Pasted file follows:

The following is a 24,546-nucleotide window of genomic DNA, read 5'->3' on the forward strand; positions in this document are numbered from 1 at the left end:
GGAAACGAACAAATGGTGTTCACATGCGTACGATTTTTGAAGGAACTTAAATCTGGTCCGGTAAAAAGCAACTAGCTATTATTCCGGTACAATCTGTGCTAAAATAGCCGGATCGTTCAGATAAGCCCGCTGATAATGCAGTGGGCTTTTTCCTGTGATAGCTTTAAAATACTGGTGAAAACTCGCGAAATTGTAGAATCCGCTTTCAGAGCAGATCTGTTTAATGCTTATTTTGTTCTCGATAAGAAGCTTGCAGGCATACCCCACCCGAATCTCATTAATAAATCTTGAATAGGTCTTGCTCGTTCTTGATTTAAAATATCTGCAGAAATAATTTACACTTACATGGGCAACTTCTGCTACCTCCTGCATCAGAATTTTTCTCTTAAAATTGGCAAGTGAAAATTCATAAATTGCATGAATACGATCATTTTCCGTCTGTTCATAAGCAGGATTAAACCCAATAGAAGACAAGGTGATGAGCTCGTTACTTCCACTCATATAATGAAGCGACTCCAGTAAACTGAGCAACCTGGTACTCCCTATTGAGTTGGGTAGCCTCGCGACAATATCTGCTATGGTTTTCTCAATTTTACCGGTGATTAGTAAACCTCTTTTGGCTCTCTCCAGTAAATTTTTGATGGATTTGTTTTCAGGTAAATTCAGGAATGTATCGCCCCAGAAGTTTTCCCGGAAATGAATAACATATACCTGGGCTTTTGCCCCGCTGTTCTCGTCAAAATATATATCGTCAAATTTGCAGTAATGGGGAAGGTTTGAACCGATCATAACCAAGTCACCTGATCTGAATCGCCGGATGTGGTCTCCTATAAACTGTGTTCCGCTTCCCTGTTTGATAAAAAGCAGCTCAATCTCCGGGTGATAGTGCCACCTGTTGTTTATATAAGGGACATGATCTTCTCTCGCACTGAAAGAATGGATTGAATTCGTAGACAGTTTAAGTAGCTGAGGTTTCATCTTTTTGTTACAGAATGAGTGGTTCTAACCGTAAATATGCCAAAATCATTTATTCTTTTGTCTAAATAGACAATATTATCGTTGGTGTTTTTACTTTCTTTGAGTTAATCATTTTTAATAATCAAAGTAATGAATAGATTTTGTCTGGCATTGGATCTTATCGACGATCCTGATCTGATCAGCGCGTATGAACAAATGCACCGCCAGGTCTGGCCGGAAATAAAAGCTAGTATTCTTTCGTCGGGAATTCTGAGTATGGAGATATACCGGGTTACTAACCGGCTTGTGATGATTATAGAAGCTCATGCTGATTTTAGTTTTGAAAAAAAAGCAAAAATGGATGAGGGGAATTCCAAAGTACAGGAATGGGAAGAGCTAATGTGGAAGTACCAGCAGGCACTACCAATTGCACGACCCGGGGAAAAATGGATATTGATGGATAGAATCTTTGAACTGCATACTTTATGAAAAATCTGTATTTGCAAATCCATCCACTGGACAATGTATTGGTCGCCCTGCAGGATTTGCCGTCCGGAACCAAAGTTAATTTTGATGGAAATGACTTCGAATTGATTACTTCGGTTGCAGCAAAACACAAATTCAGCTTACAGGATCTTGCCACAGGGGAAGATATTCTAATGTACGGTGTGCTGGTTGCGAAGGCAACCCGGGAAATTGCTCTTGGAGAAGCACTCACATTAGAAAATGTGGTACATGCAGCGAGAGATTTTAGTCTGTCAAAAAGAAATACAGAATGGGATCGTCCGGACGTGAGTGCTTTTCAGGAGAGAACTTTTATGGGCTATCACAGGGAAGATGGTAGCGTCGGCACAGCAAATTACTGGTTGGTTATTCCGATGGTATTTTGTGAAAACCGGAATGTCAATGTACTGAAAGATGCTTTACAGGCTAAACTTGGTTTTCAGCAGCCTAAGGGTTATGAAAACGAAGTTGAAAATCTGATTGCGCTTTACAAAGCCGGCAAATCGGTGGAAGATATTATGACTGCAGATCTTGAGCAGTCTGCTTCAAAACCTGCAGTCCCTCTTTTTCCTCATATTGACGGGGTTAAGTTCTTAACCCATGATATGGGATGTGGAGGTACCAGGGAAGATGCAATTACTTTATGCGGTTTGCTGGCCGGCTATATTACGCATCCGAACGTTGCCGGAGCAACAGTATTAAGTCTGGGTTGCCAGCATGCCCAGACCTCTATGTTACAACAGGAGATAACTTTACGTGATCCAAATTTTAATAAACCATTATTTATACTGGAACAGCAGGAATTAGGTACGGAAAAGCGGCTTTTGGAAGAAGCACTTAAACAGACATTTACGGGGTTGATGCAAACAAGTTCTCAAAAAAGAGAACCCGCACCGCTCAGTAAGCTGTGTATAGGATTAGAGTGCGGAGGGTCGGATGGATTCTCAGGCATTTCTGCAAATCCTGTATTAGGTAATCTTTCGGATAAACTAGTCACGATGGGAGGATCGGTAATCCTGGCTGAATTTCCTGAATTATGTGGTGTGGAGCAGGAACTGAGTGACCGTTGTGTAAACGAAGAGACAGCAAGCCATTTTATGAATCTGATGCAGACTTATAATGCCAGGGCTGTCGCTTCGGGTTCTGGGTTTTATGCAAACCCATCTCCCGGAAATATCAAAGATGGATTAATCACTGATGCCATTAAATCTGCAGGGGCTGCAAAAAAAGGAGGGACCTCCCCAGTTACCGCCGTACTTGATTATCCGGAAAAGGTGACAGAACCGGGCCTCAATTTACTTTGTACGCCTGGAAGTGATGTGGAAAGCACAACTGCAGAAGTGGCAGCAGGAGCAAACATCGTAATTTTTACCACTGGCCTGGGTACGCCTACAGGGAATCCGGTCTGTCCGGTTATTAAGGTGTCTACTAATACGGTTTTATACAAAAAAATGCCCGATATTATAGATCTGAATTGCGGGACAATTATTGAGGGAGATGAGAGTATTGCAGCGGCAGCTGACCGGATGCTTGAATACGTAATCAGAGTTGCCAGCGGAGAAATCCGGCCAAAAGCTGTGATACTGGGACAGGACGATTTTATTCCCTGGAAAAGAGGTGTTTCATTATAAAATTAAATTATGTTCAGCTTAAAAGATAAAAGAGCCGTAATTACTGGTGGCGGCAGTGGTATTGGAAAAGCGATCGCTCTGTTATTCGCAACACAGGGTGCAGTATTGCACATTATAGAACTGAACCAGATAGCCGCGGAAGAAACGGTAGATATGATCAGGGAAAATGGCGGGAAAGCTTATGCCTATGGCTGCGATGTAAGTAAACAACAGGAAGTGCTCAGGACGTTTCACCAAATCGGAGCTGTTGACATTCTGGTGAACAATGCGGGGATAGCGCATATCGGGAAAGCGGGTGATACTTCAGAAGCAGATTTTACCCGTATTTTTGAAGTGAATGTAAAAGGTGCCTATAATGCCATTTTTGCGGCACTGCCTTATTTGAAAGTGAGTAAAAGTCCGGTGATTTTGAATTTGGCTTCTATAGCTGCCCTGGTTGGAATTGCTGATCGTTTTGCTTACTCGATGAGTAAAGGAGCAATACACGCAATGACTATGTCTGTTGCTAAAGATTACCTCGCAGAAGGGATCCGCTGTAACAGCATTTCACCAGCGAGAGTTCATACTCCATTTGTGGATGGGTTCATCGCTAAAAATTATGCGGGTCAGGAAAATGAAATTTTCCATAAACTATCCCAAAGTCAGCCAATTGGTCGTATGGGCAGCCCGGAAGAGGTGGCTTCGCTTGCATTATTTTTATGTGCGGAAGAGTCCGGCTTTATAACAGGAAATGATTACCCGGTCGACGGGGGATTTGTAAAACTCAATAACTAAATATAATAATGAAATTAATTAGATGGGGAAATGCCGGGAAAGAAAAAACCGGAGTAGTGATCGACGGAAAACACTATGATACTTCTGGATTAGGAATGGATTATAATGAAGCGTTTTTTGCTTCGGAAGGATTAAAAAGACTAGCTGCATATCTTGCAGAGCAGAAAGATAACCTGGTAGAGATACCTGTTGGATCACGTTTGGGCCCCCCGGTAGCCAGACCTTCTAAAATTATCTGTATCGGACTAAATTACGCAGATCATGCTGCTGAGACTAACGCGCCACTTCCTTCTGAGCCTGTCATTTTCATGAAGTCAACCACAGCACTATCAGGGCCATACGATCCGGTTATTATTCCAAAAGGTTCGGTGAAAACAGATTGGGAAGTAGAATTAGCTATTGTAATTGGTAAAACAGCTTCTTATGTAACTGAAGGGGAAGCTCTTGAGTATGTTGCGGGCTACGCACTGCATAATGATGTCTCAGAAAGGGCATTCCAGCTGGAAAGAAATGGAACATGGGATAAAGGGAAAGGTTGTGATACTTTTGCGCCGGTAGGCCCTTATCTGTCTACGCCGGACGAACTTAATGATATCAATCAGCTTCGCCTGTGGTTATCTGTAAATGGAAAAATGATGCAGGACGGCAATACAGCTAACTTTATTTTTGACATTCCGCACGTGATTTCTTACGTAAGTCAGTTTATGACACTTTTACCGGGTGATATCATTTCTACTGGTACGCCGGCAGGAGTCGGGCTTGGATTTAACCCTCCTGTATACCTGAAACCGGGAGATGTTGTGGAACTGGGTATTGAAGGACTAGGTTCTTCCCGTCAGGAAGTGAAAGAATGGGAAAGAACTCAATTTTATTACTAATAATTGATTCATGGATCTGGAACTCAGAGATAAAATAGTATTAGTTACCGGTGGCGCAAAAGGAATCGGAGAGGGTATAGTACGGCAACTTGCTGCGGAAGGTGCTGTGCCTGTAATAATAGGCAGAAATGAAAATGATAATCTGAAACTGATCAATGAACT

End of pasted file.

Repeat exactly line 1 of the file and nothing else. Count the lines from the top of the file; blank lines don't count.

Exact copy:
The following is a 24,546-nucleotide window of genomic DNA, read 5'->3' on the forward strand; positions in this document are numbered from 1 at the left end: